Using Sensor-Derived Product Differentiation to Gain a Competitive Edge
Contributed By Electronic Products
From blood pressure monitors to weight scales, the quality, reliability and accuracy of sensor output often defines the performance of an end device. Even when sensor output is not a critical element of a product’s operation, the current state and status reports they enable provide a valuable snapshot of what a product is doing at a given moment. Status reporting can be very important, for example, in determining position in navigation systems. If a sensor is not giving an accurate report of position or direction, nav device instructions are essentially worthless.
Products that use the best available sensors for the job run efficiently, effectively, and can provide a better end-user experience, helping to assure that an end product performs “as advertised.”
When A.J. Smith, director of product marketing at Honeywell Sensing and Control, was asked about the role of sensors in determining product performance, he said, “For rapidly developing end products, or those that contain new or experimental technologies, sensors often help overcome some of the deficiencies or idiosyncrasies of system design, when some device elements are suboptimal due to lack of time to refine them in the design cycle. Having sensors that are more precise, or gaining additional product or environmental feedback by adding more sensors, can help overcome design gaps, so they are a very good option to achieve rapid development.”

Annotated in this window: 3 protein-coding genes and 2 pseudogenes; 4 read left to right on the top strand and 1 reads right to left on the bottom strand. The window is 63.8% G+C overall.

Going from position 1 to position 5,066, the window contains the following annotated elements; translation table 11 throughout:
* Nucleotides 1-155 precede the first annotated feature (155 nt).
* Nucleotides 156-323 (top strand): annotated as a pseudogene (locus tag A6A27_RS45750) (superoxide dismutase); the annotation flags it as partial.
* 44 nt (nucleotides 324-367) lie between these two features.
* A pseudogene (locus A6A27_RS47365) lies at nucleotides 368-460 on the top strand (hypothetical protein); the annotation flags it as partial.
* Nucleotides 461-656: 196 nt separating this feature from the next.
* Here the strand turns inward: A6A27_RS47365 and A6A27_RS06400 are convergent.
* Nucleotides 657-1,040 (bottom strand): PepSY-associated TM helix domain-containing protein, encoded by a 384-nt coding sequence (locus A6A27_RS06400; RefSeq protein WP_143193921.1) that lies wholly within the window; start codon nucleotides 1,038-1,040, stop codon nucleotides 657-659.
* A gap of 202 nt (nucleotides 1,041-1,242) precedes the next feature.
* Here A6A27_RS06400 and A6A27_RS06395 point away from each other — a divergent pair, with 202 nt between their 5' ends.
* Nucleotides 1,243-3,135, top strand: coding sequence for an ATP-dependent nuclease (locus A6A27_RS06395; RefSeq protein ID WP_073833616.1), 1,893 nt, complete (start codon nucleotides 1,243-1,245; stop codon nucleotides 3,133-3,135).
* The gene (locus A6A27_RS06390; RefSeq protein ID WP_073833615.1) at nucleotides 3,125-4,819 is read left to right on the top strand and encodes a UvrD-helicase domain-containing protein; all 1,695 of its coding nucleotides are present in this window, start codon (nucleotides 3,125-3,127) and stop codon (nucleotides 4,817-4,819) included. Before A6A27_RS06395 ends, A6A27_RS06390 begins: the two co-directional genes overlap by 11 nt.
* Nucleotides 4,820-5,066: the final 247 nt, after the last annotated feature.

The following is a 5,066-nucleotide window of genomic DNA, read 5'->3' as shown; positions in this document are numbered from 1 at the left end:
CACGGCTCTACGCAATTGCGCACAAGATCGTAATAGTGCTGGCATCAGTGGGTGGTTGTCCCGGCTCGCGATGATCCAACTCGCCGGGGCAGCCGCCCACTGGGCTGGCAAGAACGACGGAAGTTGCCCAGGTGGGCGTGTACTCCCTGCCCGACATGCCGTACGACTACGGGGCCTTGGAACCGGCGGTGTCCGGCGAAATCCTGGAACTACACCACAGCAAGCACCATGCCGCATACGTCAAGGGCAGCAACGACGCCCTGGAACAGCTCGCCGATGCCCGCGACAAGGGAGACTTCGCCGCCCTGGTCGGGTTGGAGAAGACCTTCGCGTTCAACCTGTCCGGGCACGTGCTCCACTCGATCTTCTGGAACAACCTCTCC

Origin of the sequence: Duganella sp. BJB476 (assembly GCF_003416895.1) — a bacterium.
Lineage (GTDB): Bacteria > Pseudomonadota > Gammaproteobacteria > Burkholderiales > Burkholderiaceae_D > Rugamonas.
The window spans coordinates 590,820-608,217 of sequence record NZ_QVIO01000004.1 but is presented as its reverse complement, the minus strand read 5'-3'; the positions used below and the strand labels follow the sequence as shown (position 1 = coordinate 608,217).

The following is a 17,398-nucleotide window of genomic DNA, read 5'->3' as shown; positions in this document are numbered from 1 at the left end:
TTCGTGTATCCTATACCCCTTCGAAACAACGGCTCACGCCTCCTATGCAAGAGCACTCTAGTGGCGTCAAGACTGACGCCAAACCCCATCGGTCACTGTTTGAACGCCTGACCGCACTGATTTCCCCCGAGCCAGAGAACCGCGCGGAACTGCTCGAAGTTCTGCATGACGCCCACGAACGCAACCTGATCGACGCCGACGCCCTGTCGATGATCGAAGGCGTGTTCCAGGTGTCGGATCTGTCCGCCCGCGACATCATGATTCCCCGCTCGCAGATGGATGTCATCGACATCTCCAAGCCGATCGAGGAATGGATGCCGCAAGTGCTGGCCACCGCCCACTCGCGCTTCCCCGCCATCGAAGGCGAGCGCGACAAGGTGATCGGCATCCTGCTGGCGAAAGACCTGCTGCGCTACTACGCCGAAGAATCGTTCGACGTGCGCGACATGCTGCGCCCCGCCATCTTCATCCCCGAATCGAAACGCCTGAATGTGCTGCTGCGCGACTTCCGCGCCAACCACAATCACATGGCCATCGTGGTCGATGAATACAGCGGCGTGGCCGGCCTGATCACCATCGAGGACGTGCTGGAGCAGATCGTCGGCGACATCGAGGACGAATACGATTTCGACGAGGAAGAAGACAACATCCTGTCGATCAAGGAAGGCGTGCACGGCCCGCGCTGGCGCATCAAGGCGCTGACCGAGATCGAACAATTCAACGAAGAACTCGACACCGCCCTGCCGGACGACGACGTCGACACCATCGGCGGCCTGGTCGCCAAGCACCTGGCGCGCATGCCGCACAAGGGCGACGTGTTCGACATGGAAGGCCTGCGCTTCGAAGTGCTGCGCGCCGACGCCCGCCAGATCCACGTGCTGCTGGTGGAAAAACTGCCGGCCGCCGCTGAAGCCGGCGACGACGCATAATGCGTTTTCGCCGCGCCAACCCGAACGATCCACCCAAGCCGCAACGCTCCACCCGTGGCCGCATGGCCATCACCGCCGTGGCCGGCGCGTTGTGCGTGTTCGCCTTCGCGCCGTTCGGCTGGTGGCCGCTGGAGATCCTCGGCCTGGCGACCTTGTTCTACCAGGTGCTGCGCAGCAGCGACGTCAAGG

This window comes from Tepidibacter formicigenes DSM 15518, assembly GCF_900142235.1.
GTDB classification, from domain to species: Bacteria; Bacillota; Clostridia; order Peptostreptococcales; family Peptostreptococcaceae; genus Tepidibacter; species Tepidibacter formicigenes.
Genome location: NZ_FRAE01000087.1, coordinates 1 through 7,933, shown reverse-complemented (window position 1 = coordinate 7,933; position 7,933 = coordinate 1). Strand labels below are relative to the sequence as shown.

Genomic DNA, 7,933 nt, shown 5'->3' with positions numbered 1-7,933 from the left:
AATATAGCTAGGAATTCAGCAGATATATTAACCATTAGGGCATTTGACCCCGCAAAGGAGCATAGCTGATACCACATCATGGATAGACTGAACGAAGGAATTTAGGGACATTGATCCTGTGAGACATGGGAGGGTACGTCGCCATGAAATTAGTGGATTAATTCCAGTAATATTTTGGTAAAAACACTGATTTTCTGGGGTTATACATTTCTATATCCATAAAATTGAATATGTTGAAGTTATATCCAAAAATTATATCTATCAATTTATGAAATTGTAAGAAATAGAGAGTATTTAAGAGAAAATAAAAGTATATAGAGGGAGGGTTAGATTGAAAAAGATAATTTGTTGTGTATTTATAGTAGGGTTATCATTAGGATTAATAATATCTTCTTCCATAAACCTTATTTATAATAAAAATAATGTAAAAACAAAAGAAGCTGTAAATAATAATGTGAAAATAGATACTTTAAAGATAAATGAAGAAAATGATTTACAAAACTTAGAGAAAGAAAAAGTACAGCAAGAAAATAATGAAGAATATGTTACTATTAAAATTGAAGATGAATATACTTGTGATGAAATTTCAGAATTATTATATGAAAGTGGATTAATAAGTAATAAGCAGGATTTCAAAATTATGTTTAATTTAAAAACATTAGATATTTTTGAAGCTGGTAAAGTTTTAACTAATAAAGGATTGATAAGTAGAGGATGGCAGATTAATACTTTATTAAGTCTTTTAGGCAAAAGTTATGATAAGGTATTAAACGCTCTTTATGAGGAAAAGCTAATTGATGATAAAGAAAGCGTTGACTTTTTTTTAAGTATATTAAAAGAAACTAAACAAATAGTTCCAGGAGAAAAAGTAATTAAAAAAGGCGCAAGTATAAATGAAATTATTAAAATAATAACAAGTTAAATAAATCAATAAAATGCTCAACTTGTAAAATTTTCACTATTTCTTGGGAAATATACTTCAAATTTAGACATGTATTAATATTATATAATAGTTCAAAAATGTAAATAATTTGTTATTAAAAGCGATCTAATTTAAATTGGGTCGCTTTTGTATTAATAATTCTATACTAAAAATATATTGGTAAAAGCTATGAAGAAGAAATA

Among other things, sensors can reduce the “unknowns” involved with software algorithms that determine product performance, Smith added, noting that sensors “reduce the complexity involved with creating the best customer experience.”
Honeywell’s Smith further stated that, “The features that promote easy differentiation for a given sensor are dependent on the industry served. When products go through rapid iterations, backward compatibility and modularity of package design might be the best way to differentiate. In an industry where weight and comfort are a concern, size and miniaturization of the sensor might be a key to differentiation.“
Harsh environments are another area where sensors can shine. In this case, quality is determined by the resilience of the sensor. Similarly, when safety is the primary goal, the most reliable sensor is the correct choice. What this really means is that sensor manufacturers must focus on the specific requirements of customers in a market or industry when designing sensors that help the end-product producer differentiate its line-up.